When I first started teaching, stations stressed me out. There were so many moving parts and things that needed to be done to ensure that the centers were ready for my students each week. Organization is key to implementing centers in your classroom (along with almost anything else you want to do in your classroom!). This post shares 10 tips to organize your elementary centers.
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By now we, as educators, know that teaching students in a small-group setting whenever possible is best for our kiddos. What, though, do the rest of the students do while you are in small groups?
Stations, of course! But with that comes a whole slew of things to stress about. What stations should I have? How should I manage the transitions? Where do I store the materials I am not using? How do I organize elementary centers efficiently?
I get it, teacher friend! There is a lot to prepare for stations so I took some of the grunt work on for you. I have scoured the internet for some of the best resources on how to organize elementary centers so you don’t have to!
Tips to Organize Elementary Centers
Below are 10 tips you can use to organize your stations, or station materials, more efficiently. Also, all of the pictures I got from other teacher’s websites are gorgeous! Please remember that these teachers are working extra hard to make great photos for us, using filters, and creating pictures that will almost 100% look prettier than what you create in your own classroom. BUT! Classroom organization is more than just a pretty classroom- don’t forget that! 🙂
Create a System to Update Centers
The thing I hated most about having centers in my classroom was the time it took each week to update them. Check out the system I used to update my math stations each week in a quick and organized way.
Utilize Different Sized Containers
When it comes to organizing anything in your classroom, the key is to provide homes. Homes give your things a place to “live” where you can always find them.
I love how Jillian uses a variety of different plastic bins, drawers, and containers to store all of her math center supplies.
Have a Filing System
When you are teaching in small groups and students are doing stations, you need a way to keep track of the things they are completing in both stations and at your small-group table.
Greg Coleman, from Mr Elementary Math, has a great resource and tip on how to organize student work so you can ensure you have all necessary data on each student.
Organize Your Small-Group Teaching Area
If you are meeting with students in a small-group setting, you need to ensure that your small-group table organized!
This resource teaches you how to clear off, clean up, and organize your u-table (or any desk in your classroom) so you can make meeting with your students a priority.
I love how The Kindergarten Smorgasboard utilizes color coordination for stations. They use colors for groups, baskets, and bins to signal to students which station materials are theirs.
This is a kinder focused blog, but I think these same ideas could be translated into upper grade levels. Also, don’t feel pressured to go out and by color coordinated bins! They just taped some colored sentence-strips on bins to coordinate things.
Plan Centers for Upper Elementary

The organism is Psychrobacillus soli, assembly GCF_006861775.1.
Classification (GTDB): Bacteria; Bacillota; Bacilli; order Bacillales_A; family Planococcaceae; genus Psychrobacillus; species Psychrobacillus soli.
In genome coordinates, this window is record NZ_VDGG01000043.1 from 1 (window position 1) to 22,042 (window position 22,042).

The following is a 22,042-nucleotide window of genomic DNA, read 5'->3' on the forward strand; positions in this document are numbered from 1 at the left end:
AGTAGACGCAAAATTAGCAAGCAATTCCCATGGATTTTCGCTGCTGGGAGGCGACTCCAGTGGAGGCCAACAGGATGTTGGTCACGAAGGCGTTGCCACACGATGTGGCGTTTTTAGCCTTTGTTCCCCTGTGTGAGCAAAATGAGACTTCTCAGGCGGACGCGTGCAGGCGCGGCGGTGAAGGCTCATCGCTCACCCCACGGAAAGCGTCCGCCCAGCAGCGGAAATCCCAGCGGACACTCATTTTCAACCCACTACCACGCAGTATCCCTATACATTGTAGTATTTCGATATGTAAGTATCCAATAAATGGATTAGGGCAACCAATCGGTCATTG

Stations in the upper elementary classrooms are just as important as stations in the primary classrooms.
Upper Elementary Snapshots gives teachers a 6 step process to set up literacy centers in the classroom. These 6 steps could apply to any subject you want to utilize centers for.
- Plan Centers and Center Spaces
- Decide Types of Centers (they give you a list of 9 ideas to choose from!)
- Prepare Your Centers Ahead of Time
- Decide How to Structure Centers (Will they be student or teacher selected?)
- Set the Expectations (SO important no matter what grade level!)
- Teach to the Whole Class First!
Group Bins Cohesively
When it comes to organizing things that will be on display in your classroom (like your center materials) or even the items behind your small-group teaching area, do your best to group the baskets and bins cohesively.
In this video I tell a teacher how to do that with her bins on her small-group teaching bookshelf. How could you implement this to organize elementary centers?
The biggest secret to staying organized is simple…you just need to label everything!
I love the labels that Elissa uses to organize elementary centers in her classroom. Her labels are great because all you have to do is get some Avery labels, print, and apply!
Use a Management Board
This idea came from my time working with Debbie Diller. A management board like this is great because students can see, at all times, what station they are supposed to be at. Learn more about how I used my management board with literacy stations in this post.
Create Your Own Station Cards
I love TPT as much as the next person! But sometimes it’s hard to find exactly what you need, in the color or theme you want. Amy Lemons gives a great tutorial on how to use Power Point to make your own station cards!
Organize Your Small-Group Teaching Area
If you are taking time to organize your centers and station materials then you want to make sure you also have an organized small-group teaching area! There is no point in working hard to organize your centers and then not be able to meet with your students.
The Organize Your U-table Resource is a downloadable guidebook walking you through the steps you need to organize your small-group teaching area (or any desk area in your classroom). Learn more about the resource and purchase it here.
Until next time,